Our Beekeeping Journey – The First Three Weeks

Our Beekeeping Journey

The First Three Weeks

 Wow! Beekeeping is so much fun. It’s fascinating as well. We’ve already spent hours just watching them from afar. We’ve already had a fail but that’s all part of the process. Lessons are being learned every day.

Installation and the First (Major) Oops!

Installing the bees was so cool. Brian and I had watched a couple of videos online and we were so excited to see it in person.

The bees come in a box of two to three pounds of bees. The queen is included and comes in her own cage that is separate from the rest. Also included in the colony box is a can of syrup so they have something to eat while in transit.

The syrup jar and queen cage are removed and the bees are, for lack of a better word, dumped into the super box which is now their new home.

The queen remains in her cage but gets placed into the super box, attached to the top and side of one of the frames.

At the end of the queen cage is a hole. The hole is blocked by a small piece of candy. On top of that candy is a small cork that you pull out just before installing the bees. The bees will eat the candy out over time, releasing the queen. (Video below.)

The first box was no problem. I used a pair of tweezers to gently pull the cork off the top of the candy piece. With the second box, as I tried to grab the cork with the tweezers, instead the whole thing pushed down into the cage, leaving the end open.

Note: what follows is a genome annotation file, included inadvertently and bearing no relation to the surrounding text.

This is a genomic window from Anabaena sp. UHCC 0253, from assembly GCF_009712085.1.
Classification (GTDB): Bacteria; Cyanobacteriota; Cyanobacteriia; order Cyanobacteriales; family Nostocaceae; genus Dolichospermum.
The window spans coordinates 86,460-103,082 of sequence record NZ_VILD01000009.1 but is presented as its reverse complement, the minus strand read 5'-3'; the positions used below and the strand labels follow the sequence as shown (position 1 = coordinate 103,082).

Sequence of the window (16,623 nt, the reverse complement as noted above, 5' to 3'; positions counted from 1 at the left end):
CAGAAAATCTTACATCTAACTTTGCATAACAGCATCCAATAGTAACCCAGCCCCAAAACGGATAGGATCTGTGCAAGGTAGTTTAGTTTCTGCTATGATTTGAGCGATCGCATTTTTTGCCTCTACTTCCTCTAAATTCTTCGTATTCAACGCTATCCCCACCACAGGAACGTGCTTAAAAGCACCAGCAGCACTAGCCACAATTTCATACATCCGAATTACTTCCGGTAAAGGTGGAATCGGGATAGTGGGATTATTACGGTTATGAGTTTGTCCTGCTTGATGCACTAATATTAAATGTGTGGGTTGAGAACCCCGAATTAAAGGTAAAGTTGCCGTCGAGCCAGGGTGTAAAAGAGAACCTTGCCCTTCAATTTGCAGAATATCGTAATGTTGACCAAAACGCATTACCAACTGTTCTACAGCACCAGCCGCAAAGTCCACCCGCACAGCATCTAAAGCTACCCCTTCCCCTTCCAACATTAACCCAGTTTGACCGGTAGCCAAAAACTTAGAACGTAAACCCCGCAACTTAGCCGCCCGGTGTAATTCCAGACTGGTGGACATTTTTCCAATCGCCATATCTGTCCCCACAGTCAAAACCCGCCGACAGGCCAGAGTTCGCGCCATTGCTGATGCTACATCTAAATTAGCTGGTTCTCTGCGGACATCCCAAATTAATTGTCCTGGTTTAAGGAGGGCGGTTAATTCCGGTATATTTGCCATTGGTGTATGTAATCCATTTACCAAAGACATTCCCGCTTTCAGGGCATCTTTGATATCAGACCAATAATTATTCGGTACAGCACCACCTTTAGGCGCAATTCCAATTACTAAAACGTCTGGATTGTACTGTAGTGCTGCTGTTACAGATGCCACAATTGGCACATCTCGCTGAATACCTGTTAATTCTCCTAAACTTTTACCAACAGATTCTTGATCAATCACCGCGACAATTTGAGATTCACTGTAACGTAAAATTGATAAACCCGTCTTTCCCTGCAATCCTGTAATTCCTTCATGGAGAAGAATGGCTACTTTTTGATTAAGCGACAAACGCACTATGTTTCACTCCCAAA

Bye, bye queen! Before I even knew what was happening she was out and on top of the box, then just flew away. I told Betsy (my beekeeping master mentor) that the queen got out. She said, “uh oh” like it was no big deal but she knew it wasn’t good. Betsy said we’d try to find her and separate her. I felt like poo! Bees aren’t cheap and Betsy had bough these for us.

First lesson learned. A hard one too! Losing the queen changes everything. The main roles of the queen are to produce pheromones that help regulate the unity of the colony, and to lay lots of eggs. Without a queen the colony will not survive.

Trial by fire, I suppose. Insert self eye roll here. I’m still kicking myself over that.

Day 1

Betsy got both colonies installed, even though one was missing its queen. The hope beyond hope was that I could catch her and get her back in her box. We moved forward and got most of the bees in both boxes, then stepped back and observed the bees for a bit.

Things seemed to be settling down. Betsy and her husband said the bees seemed happy and with that, they were on their way and Brian and I were now the beekeepers!

I kept my eye out for the queen. Sadly, I saw a swarm of bees in the trees that afternoon, then on the ground later. If the queen is introduced to the colony too soon they just can’t handle her. They will swarm and kill her. That was what happening.

I raked my hand gently over a big pile of bees on the ground and found the queen. I was able to grab her and put her back into the main box the bees came in, but as she got settled I could tell she wasn’t doing well and probably wouldn’t make it.

Such a fail right off the bat and I felt horrible for her. I seriously sat there and talked to her and told her I was so sorry. She didn’t make it much longer. Colony one was officially without a queen.

As the sun set the bees settled in the hives and didn’t swarm in the yard, so that was good. At least they were in there new homes.

Week 1 – Bee Activity

The first week is all about acclimation and ensuring the queen stays separate and gets released at the right time.

During this time the bees are buzzing around in their hives, keeping each other warm. They eat a lot of syrup. This gives them the energy needed to build comb.

In order for them to thrive, the bees must be fed. Bees are fed a 1:1 mix of sugar water. Initially they will drink a lot of it, then that amount decreases over time as they find and make their own food sources.